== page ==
These days I often come across companies with several acquisitions but not fully integrated. This is quite pronounced in the mid-market segment, especially those backed by mid-size Private Equities (P.E.).
It is not that there is no integration. In most cases, there is a financial consolidation. There are some other back-office consolidations like common payroll, email, and some other services. Beyond the back office, there is hardly any integration to name. Activities that involve client-facing and client-supporting activities like Sales, marketing, product management, and customer service continue to operate independently even in the consolidated structure.
These organizations end up with a cauliflower organizational structure. The back office is consolidated like the stem of the flower but the client-facing activities remain distinct and independent like the florets.
These create two problems for organizations.
The first one is that most acquisitions have a growth story that is articulated in the investment thesis. This growth potential often is the main driver of an acquisition. However, once the transfer of ownership takes place and the initial euphoria of acquisition is over, the main challenge of integration surfaces. The “How” of realizing the potential growth after the acquisition. This is a big struggle area that many companies face. They do a great job of pursuing the “What” and “Why” that culminates in an acquisition. But start struggling when need to implement it.
Let us take the example of the sales organization. An initial acquisition announcement greatly excites a sales team. The sales guys start believing that they will now have access to a much bigger customer base where they can sell their products.
But as the integration processes unfold the sales teams soon realize the real challenges of cross-selling. Where they expected a cakewalk, after some initial effort they realize that cross-selling needs a considerable amount of effort and time. Under these circumstances, they revert back to their old ways of selling their original products in their own segments.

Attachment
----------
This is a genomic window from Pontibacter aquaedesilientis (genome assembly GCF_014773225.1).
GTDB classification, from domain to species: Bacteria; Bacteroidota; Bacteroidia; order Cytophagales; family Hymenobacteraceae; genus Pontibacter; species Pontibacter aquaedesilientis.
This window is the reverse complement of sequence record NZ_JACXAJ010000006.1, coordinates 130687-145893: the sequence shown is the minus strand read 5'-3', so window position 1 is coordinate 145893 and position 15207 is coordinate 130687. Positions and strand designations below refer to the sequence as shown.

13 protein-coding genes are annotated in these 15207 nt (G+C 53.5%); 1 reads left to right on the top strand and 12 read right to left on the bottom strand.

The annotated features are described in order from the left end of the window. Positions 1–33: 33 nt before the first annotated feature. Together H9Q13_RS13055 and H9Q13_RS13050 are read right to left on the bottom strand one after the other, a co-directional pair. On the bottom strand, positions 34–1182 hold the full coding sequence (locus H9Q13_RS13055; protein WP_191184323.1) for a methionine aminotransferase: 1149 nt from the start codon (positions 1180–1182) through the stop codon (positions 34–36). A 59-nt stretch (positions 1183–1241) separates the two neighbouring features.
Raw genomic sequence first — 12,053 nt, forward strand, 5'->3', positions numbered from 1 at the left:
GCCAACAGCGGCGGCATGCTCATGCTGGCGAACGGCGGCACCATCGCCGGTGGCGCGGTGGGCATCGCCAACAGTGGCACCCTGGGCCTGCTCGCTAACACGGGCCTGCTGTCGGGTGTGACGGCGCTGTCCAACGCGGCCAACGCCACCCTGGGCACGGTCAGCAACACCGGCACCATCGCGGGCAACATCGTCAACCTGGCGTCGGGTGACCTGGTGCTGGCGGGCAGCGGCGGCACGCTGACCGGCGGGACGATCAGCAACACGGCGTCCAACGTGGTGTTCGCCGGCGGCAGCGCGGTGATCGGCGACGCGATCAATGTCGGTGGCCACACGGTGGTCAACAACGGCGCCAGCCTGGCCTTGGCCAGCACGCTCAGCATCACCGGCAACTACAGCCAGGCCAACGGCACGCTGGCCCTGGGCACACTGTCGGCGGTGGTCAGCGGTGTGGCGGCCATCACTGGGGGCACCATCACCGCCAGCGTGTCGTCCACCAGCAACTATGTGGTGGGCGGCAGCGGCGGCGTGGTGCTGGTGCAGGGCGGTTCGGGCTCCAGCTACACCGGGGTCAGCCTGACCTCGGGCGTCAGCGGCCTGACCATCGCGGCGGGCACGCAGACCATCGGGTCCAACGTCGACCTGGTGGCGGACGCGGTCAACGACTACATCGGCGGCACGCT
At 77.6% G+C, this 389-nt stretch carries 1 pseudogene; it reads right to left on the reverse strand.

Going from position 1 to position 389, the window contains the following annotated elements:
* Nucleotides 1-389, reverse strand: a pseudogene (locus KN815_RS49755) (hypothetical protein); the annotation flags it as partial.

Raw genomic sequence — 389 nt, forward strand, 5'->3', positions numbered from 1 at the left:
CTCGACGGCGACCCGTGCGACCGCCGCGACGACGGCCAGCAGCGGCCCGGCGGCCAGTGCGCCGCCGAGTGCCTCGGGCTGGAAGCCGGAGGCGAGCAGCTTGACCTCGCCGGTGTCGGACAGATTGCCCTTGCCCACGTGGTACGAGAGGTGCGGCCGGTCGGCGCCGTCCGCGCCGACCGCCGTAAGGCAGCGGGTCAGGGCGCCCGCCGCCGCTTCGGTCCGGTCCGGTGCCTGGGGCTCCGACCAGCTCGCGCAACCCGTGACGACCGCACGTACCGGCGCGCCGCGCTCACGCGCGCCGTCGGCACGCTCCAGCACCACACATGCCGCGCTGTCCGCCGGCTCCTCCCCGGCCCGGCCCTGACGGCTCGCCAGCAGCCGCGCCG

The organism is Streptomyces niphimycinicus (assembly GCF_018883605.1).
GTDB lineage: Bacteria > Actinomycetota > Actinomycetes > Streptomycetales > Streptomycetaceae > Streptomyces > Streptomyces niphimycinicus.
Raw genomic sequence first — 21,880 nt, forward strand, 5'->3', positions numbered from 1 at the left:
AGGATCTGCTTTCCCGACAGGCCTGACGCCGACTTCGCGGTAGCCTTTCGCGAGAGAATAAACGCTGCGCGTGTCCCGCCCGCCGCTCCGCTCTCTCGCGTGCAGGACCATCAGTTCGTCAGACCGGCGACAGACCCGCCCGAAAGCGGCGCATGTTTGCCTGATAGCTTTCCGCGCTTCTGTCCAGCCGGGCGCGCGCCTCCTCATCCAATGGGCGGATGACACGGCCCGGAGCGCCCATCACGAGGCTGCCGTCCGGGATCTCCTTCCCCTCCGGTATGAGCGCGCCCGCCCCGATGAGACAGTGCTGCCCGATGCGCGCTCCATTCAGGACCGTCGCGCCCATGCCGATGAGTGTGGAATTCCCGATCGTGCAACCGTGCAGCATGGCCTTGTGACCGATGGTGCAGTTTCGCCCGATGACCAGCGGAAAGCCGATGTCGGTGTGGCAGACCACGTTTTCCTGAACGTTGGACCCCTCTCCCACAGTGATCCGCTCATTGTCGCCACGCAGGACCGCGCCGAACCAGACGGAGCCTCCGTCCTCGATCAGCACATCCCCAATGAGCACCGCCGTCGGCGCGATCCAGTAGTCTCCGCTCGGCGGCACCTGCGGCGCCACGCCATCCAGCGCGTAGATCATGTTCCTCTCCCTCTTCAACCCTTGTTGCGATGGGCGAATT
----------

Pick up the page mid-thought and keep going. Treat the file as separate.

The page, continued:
And without a sound strategy, the above example is much more likely to happen than otherwise.
The second problem is where there is an overlap in the customer base. Without a consolidated go-to-market strategy, the companies continue to operate independently. As a result, they miss an opportunity to create a combined and better customer solution. This stems from an intrinsic fear that any effort in a collaboration that results in a failure can erode their existing customer relationship and can be detrimental to the original companies.
Both the problems articulated above happen due to a lack of strategic thinking based on the customer-product overlap between the acquiring and the acquired company.
So, how do we address this challenge?
One of the tools that we have developed is called the customer-product overlap quadrant. It is a 2×2 quadrant where we map the overlap of customers with the overlap of products as you can see in the image.
In this image, we have defined four distinct strategies that organizations can pursue on the basis of customer-product overlap.
A consolidation strategy needs to be pursued when there is a high overlap of both products and customers between the acquiring and the acquired company. Without a strategy, there is a significant chance of cannibalization, erosion of margin,s and most importantly, brand corrosion.
This category includes the acquisition of competitors.